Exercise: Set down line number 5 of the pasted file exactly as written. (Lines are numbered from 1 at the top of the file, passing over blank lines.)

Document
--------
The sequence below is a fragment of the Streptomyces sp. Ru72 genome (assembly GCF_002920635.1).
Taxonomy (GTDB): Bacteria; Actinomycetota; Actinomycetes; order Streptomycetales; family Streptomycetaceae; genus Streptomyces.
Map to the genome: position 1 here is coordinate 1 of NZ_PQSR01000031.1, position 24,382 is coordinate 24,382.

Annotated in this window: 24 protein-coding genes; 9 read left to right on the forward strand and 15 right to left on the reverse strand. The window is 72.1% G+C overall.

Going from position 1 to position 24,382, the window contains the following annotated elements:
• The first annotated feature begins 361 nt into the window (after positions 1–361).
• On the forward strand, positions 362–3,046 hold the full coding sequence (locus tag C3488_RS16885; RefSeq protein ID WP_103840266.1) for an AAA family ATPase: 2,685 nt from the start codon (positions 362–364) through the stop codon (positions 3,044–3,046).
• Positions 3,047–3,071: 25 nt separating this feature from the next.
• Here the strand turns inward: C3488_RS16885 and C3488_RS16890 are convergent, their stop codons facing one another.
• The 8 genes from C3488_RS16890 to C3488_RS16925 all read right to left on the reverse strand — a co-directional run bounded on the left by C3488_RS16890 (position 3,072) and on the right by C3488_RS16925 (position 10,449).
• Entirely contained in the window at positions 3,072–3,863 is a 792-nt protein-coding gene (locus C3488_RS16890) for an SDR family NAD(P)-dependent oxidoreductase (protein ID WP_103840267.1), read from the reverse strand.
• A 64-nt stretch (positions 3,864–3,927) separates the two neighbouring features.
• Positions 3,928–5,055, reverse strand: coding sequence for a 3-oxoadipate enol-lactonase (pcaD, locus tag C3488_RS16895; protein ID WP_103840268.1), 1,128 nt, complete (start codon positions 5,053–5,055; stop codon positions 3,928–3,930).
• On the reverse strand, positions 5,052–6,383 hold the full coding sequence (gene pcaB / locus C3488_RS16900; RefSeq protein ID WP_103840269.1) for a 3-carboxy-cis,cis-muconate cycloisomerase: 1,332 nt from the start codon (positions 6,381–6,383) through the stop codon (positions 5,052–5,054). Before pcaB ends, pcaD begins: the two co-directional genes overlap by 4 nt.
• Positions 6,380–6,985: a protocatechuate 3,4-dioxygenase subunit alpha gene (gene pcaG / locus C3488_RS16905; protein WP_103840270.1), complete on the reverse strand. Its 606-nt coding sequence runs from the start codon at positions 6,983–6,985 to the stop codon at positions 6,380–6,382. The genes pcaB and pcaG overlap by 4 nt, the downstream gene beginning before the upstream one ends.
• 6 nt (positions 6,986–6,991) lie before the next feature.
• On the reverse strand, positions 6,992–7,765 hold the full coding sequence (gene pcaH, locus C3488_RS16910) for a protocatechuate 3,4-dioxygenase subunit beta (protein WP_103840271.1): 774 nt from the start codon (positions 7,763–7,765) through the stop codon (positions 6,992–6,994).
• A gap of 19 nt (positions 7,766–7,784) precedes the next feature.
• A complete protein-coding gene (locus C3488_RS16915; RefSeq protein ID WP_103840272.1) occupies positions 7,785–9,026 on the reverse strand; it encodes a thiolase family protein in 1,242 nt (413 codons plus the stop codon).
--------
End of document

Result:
Going from position 1 to position 24,382, the window contains the following annotated elements: